3. The possibilities inherent in going to the States, to the first ever PayPal Devcon (Innovate), to meeting stupid amounts of other developers.
  4. Being able to bring along my guitar (and a PayPal song, awww yeah).

It’s fair to say that this has been / will be so far the biggest, most momentous year of my vocational life.

PayPal Continues To Make The Right Moves

Not long back a decent-sized envelope arrived in the mail.

Contained within were lots of paper, including a Certificate to signify I was now a certified PayPal developer.

Paypal Certificates Excite Me Much?

Sure, I look very handsome next to the Certificate. And sure, I do google myself regularly.

And alternatively “sure”, any company can send out pieces of paper.

What is quite obvious (and the below is an example) is this:

PayPal is rushing forward into battle, hearts beating to a far better and more awesome drum, wielding more than plastic swords and papier-mâché battle axes.


Last night I was invited to a very trendy place down within the ultra-chic surroundings of Darling Harbour.

Not only did I get to meet up with Scott again after the Sydney Dev Day; Not only did I meet new folk; Not only was there the company of the most handsome and friendly Australia PayPal faces (Jonathan and Spiro, you know who I’m talking about), but:

  • osama I got to sit next to and go all “I’ve got this utterly unique earth-shattering idea that of course is awesome” to This Guy. Osama is the freaking Vice President of All-Things-Awesome at PayPal. He’s so cool that he pretended to like my many and varied stories about what I digested that morning and why the world would be a better place if desktop systems came back in vogue (ahem).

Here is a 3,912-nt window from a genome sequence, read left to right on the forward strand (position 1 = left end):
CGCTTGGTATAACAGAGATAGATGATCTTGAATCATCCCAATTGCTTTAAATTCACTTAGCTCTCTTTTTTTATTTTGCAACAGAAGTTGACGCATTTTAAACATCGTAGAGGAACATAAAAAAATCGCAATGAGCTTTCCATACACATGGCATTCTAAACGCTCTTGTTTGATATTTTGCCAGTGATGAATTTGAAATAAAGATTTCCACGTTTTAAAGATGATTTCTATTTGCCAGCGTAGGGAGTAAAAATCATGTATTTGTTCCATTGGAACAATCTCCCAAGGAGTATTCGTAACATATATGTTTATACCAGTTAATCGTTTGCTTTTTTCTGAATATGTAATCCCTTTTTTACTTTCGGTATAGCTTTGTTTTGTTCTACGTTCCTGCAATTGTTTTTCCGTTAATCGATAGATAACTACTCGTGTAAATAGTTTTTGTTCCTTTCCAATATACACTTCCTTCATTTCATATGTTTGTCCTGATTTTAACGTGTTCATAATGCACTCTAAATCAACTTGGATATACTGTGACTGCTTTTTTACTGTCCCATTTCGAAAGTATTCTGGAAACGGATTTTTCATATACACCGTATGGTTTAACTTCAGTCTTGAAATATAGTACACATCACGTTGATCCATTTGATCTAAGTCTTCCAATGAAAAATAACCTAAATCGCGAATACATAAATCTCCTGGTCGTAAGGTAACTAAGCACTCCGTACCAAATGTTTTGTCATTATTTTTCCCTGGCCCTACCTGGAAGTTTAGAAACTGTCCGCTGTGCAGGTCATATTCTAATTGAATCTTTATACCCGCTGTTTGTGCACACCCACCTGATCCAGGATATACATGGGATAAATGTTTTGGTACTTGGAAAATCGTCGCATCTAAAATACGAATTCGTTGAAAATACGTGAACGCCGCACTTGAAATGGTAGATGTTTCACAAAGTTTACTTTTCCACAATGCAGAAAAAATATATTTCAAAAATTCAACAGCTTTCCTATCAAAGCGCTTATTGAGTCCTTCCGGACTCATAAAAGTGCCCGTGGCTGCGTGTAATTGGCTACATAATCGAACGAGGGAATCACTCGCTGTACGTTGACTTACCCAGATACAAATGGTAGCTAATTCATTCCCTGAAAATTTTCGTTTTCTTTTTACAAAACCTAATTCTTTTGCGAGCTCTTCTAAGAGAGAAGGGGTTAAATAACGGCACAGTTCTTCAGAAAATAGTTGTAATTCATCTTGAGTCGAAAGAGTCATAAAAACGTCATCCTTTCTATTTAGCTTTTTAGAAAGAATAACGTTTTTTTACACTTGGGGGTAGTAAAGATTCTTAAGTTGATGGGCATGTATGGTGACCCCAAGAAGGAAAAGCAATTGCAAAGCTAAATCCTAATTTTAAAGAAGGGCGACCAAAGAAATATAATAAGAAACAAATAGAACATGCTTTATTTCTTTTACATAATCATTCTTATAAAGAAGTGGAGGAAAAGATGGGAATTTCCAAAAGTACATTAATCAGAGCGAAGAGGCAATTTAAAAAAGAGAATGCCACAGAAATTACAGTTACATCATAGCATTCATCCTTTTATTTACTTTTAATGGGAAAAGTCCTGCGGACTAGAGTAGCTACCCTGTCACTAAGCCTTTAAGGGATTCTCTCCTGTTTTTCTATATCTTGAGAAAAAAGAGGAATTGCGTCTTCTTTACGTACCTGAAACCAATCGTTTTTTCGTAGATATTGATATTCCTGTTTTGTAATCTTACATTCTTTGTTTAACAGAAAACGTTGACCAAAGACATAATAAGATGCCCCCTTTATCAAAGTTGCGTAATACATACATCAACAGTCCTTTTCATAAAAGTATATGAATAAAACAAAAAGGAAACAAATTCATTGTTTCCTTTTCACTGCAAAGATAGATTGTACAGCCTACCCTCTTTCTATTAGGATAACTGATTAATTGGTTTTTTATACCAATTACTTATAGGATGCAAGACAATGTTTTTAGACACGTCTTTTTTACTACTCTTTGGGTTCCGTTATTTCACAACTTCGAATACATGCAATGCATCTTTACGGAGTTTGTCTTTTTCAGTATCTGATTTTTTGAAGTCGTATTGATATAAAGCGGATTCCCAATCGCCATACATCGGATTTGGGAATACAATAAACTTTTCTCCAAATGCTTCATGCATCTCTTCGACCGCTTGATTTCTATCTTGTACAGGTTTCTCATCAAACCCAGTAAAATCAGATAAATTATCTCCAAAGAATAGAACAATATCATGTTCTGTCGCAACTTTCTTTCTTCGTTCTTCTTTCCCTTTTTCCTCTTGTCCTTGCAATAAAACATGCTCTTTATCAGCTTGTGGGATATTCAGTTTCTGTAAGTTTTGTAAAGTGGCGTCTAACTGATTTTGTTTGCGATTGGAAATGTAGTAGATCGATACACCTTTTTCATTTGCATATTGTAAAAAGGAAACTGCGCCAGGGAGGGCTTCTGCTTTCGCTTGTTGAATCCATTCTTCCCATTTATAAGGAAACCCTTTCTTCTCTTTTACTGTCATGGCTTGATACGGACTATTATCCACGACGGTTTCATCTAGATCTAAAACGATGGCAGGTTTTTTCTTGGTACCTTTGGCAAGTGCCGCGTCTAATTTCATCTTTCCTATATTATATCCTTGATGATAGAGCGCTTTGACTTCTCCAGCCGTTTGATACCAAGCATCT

• naveed I got to swap manly football stories with This Guy. Naveed hasn’t been at PayPal long, but you wouldn’t know it. He’s one switched-on dude, and puts you at ease the moment you start talking. Also, he likes rugby. Jonathan AND Naveed. If I worked for PayPal that would be 3, count em, 3 people who were rugby nuts. Nice.

It’s quite clear that the unveiling of the new Development Environment at Innovate09 is a BIG DEAL.

Innovate 2009!

It’s also quite clear that what the PayPal guys will be unveiling is an even BIGGER DEAL. All of the PayPal folk tonight were excited to talk about what is coming up, even though they couldn’t tell us everything.

Nothing was let slip, except that it will be HUGE.

A lot of what they are doing is out there now, in beta. Developers have already started making some fantastic stuff, like TwitPay, and it’s just (or not even) the beginning!

What’s exciting about hanging out with the PayPal crowd that I’ve met is that their enthusiasm is infectious. It’s real, and your own imaginative synapses start to fire.

So, I’d like to pass on some THANKYOUS:

  • Thankyou Jonathan, for the invitation, the organising, the time spent away from your burgeoning family :), and for being real good people.